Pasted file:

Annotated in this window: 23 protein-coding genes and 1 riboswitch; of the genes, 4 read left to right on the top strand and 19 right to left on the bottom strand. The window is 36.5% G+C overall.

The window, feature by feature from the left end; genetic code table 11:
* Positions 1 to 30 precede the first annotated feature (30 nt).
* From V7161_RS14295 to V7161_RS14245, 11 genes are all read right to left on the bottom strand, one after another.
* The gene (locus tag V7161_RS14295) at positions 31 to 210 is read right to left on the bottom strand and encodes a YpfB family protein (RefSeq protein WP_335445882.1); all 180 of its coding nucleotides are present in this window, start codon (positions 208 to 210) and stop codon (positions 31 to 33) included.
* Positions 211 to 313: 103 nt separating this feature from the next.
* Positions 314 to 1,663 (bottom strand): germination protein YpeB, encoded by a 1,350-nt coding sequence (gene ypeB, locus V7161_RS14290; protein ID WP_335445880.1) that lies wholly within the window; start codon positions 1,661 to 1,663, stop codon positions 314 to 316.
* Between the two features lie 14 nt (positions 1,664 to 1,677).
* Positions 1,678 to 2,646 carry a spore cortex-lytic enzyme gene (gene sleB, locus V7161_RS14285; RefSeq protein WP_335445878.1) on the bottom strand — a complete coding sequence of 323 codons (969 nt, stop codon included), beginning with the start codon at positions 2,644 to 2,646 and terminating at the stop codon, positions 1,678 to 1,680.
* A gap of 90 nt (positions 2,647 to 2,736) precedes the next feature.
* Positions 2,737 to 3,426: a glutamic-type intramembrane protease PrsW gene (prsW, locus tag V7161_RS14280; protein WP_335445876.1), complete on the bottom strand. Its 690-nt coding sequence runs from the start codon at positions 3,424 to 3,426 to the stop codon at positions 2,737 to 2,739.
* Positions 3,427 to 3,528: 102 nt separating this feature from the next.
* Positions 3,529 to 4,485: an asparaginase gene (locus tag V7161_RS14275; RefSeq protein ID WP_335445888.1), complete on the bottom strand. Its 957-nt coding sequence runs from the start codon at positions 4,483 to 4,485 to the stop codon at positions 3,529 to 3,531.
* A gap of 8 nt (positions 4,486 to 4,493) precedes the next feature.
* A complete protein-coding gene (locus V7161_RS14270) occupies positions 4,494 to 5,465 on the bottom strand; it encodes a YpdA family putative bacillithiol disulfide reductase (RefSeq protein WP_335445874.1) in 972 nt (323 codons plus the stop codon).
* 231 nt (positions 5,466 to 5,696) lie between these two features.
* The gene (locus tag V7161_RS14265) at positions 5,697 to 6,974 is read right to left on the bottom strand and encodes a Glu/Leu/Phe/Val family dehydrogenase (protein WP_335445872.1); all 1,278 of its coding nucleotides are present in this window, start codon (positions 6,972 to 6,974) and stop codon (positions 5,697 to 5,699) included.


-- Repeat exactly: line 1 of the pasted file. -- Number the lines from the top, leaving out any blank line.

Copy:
Annotated in this window: 23 protein-coding genes and 1 riboswitch; of the genes, 4 read left to right on the top strand and 19 right to left on the bottom strand. The window is 36.5% G+C overall.